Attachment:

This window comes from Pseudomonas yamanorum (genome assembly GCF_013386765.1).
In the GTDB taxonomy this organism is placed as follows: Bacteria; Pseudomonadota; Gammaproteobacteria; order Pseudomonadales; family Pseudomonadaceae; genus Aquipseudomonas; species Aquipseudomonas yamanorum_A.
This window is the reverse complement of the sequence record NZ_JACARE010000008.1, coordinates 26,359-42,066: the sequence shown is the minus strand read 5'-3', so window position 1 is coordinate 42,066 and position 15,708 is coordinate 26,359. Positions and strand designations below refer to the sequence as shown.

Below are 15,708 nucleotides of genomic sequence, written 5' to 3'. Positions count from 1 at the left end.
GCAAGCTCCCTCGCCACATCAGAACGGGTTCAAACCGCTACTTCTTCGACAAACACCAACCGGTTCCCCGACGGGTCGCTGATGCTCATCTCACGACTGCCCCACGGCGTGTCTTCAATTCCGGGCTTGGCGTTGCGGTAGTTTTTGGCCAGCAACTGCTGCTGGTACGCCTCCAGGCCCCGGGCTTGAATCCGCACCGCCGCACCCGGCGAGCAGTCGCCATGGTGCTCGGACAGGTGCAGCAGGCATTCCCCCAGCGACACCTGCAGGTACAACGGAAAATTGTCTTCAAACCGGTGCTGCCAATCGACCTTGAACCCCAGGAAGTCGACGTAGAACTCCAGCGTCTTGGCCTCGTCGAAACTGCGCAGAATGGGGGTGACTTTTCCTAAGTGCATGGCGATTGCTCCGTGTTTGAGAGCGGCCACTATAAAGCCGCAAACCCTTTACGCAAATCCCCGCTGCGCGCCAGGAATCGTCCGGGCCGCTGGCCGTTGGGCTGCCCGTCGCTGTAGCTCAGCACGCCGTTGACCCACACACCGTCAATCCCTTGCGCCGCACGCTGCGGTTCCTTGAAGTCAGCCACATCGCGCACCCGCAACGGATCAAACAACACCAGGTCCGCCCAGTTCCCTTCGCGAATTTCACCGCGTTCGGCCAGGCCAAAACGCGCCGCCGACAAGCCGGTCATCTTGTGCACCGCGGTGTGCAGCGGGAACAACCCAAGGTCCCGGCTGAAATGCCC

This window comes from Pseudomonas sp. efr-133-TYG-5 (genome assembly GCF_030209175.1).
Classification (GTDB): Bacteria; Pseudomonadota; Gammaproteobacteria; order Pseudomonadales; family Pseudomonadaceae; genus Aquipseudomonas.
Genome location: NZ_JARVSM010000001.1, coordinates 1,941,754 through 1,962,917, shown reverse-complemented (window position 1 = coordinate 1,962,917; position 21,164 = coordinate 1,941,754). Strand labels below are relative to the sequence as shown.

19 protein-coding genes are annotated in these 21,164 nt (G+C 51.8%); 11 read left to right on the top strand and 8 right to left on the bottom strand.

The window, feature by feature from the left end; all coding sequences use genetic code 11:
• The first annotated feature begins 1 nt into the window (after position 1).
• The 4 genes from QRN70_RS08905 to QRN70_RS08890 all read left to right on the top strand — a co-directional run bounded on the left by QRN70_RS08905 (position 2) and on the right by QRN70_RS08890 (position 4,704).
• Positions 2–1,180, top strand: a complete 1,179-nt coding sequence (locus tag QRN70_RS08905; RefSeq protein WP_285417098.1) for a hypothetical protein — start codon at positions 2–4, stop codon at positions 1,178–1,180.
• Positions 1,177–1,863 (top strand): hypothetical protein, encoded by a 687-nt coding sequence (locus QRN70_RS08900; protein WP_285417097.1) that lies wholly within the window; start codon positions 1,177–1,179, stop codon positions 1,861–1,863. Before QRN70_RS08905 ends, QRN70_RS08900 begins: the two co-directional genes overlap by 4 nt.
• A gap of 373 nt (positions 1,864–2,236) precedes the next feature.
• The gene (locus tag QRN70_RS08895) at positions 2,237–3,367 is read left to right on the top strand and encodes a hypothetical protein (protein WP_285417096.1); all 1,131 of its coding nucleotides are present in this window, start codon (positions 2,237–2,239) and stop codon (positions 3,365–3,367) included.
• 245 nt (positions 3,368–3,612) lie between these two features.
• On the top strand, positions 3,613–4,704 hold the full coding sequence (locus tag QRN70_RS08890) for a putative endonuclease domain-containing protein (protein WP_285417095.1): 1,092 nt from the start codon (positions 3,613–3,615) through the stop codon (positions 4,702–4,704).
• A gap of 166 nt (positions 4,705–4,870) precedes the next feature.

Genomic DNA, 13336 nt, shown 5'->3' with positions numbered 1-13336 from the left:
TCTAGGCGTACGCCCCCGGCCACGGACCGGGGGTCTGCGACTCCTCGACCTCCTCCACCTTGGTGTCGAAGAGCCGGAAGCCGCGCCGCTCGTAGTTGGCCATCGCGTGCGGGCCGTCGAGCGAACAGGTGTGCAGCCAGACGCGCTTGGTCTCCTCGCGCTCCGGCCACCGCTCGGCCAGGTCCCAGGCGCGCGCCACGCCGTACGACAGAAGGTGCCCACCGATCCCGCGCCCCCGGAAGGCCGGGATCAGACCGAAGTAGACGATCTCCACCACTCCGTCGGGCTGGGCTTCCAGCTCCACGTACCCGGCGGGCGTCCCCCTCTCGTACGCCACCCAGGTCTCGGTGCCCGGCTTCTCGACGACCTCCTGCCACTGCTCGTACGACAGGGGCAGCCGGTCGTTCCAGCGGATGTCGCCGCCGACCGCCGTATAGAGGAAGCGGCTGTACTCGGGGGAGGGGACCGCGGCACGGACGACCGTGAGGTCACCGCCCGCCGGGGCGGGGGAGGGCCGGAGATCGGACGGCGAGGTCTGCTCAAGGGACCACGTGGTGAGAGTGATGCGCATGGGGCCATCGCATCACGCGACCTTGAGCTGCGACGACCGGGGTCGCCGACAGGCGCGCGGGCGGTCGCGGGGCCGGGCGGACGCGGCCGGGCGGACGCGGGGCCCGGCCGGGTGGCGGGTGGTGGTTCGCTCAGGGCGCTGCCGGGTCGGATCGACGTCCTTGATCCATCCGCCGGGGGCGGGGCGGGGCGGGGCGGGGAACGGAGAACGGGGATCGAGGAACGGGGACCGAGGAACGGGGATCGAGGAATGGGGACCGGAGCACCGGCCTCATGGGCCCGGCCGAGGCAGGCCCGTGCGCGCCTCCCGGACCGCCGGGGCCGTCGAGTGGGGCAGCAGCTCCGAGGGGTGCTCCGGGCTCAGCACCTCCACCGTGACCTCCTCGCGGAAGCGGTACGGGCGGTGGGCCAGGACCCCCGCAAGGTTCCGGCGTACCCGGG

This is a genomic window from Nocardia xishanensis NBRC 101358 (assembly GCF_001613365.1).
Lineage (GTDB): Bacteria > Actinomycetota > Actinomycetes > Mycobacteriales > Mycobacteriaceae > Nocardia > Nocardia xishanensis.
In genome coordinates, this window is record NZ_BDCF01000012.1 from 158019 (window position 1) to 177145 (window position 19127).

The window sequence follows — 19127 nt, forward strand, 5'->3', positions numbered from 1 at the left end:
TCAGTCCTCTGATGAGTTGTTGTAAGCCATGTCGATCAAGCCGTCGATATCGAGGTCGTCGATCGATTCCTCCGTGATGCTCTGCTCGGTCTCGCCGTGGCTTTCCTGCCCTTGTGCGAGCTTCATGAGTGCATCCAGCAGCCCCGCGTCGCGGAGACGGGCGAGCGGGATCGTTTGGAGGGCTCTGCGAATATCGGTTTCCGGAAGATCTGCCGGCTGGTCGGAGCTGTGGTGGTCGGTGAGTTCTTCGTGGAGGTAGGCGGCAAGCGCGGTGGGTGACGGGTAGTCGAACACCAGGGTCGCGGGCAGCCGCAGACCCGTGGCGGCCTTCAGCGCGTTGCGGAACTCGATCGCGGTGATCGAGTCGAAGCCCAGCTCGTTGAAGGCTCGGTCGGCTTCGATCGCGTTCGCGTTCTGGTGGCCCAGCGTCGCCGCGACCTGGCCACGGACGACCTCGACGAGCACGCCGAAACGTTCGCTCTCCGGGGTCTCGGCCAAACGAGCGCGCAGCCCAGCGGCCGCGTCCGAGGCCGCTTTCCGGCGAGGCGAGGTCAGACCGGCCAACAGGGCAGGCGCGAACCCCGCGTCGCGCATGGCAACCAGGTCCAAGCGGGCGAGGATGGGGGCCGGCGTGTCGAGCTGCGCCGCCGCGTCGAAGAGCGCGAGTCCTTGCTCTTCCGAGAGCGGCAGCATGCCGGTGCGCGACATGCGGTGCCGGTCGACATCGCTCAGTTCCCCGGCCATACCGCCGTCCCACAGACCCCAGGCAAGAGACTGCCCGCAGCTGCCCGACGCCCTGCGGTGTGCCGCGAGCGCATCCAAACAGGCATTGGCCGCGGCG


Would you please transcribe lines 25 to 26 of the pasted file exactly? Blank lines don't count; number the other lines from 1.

The window sequence follows — 19127 nt, forward strand, 5'->3', positions numbered from 1 at the left end:
TCAGTCCTCTGATGAGTTGTTGTAAGCCATGTCGATCAAGCCGTCGATATCGAGGTCGTCGATCGATTCCTCCGTGATGCTCTGCTCGGTCTCGCCGTGGCTTTCCTGCCCTTGTGCGAGCTTCATGAGTGCATCCAGCAGCCCCGCGTCGCGGAGACGGGCGAGCGGGATCGTTTGGAGGGCTCTGCGAATATCGGTTTCCGGAAGATCTGCCGGCTGGTCGGAGCTGTGGTGGTCGGTGAGTTCTTCGTGGAGGTAGGCGGCAAGCGCGGTGGGTGACGGGTAGTCGAACACCAGGGTCGCGGGCAGCCGCAGACCCGTGGCGGCCTTCAGCGCGTTGCGGAACTCGATCGCGGTGATCGAGTCGAAGCCCAGCTCGTTGAAGGCTCGGTCGGCTTCGATCGCGTTCGCGTTCTGGTGGCCCAGCGTCGCCGCGACCTGGCCACGGACGACCTCGACGAGCACGCCGAAACGTTCGCTCTCCGGGGTCTCGGCCAAACGAGCGCGCAGCCCAGCGGCCGCGTCCGAGGCCGCTTTCCGGCGAGGCGAGGTCAGACCGGCCAACAGGGCAGGCGCGAACCCCGCGTCGCGCATGGCAACCAGGTCCAAGCGGGCGAGGATGGGGGCCGGCGTGTCGAGCTGCGCCGCCGCGTCGAAGAGCGCGAGTCCTTGCTCTTCCGAGAGCGGCAGCATGCCGGTGCGCGACATGCGGTGCCGGTCGACATCGCTCAGTTCCCCGGCCATACCGCCGTCCCACAGACCCCAGGCAAGAGACTGCCCGCAGCTGCCCGACGCCCTGCGGTGTGCCGCGAGCGCATCCAAACAGGCATTGGCCGCGGCG